Florida Dept. Of Education Tells Schools Not To Follow Federal Guidelines

By Erika Hanson | Published

Florida DOE

Florida and the federal government do not see eye to eye. Add in the fact that Republican Gov. Ron DeSantis is championing his success and approval rate with republican voters on his extreme reformation of the state’s Department Of Education (DOE), and it’s no wonder the Florida DOE is against the Biden administration’s liberal school initiatives. The divide has become so extreme between the two bodies of government that now, Florida is advising schools within the state not to follow federal rules and guidelines.

In the latest string of events to which DeSantis is vowing to fight against what he calls woke gender ideology and indoctrination in schools, the Florida DOE commissioner, Manny Diaz, told school districts to ignore federal guidelines that have been put in place to protect LGBTQ+ students and staff from discrimination under new Title IX proposals. This memo to schools was met with both approval and backlash, as some schools remain uncertain on how to handle endeavors out of fear of both state and federal retribution.

Diaz conveyed this announcement from the Florida DOE in a two-page memo to all public and private schools in the state. It is in direct response to the federal government’s recent proposal to amend the longstanding Title IX anti-discrimination civil rights law to specifically include LGBTQ+ individuals. Any school that is found not to be in accordance with measures under Title IX faces repercussions, like the loss of funding from federal education programs. Diaz noted that these new guidelines are not law, and reminded schools that if they are found to follow federal guidelines that impose sexual ideology in schools, they face penalties from the state.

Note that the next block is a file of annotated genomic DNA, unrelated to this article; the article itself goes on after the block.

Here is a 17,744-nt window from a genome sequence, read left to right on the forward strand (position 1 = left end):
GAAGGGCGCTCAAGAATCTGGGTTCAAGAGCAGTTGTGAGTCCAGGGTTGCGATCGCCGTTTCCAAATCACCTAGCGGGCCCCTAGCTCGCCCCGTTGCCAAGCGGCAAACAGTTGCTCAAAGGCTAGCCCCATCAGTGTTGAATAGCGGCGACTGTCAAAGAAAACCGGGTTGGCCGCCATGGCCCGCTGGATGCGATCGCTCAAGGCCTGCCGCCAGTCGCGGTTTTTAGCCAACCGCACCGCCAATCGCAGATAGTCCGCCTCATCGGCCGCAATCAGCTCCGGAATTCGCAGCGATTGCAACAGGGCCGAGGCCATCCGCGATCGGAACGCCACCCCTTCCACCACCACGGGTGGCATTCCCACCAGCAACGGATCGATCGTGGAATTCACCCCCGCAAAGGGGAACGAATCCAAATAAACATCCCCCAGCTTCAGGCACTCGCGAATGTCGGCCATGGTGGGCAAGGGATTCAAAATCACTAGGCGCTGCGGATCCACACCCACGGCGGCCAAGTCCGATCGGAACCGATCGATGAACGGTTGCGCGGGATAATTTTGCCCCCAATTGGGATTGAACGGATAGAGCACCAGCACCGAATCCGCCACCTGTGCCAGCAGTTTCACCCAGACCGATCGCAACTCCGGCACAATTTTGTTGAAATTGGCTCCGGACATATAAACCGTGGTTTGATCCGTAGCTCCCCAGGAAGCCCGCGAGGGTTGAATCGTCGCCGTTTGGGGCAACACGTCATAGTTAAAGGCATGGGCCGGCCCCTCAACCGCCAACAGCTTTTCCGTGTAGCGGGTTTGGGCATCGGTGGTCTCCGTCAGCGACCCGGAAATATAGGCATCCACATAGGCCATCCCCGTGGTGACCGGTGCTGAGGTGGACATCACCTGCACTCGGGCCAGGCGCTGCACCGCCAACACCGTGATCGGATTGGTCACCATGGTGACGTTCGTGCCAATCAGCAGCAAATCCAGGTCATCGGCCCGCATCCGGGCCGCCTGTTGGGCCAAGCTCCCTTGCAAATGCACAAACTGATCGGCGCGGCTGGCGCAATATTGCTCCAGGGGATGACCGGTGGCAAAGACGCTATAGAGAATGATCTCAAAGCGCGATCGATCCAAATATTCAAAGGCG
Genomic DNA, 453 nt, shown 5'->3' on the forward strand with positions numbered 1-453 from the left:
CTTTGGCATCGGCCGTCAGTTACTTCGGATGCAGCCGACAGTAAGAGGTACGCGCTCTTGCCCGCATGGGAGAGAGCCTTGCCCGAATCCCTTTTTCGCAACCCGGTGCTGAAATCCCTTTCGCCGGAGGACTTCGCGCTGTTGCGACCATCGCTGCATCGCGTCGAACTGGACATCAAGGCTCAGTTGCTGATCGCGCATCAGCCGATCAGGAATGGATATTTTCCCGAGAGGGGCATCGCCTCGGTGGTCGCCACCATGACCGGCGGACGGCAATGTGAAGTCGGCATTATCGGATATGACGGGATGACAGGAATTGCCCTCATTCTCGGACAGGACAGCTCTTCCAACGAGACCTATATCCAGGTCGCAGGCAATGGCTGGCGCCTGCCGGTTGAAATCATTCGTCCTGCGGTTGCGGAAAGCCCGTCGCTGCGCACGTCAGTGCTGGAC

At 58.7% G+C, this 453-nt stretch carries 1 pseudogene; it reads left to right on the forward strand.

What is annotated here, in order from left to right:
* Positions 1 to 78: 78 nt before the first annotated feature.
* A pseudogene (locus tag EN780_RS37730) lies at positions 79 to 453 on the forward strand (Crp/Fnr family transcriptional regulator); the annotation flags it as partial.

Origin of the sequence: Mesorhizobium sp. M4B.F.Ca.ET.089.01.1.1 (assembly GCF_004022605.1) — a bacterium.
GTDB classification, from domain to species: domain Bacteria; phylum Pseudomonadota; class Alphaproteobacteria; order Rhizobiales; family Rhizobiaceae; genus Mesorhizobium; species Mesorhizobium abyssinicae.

In recent years, Florida has passed sweeping legislation targeting LGBTQ+ initiatives. They prohibit transgender students from participating in sports teams that don’t align with their birth gender. Likewise, the new contentious law coined by opposers as the Don’t Say Gay bill prohibits discussions about sexual education and identity entirely for grades kindergarten through third and is deemed inappropriate for all other grade levels. Reminding schools that all of this is now prohibited, the Florida DOE asserted that if schools don’t comply with state laws, they are putting the well-being of students at risk. 

Some districts across the state now fear disciplinary measures from the federal government and the Florida DOE. On the state level, schools can be imposed hefty fines, or even lose state funding and accreditation if they are found guilty of breaking the state’s education laws. But on the federal level, schools risk losing money from federal programs, like the School Lunch Program, which helps pay for school meals. 

Florida DOE

There seems to be no end in sight to the battle between families and lawmakers that oppose gender affirmation initiatives, and its activist families and politicians pushing for more support. What’s more confusing, is that the federal government has vowed to push back against the Florida DOE and what they consider discriminatory laws, just as DeSantis pledged that the state will ignore federal guidelines. At the end of the day, all of the arguing takes time away from what’s considered to others to be the biggest problem in education, which centers around the perpetually failing academics.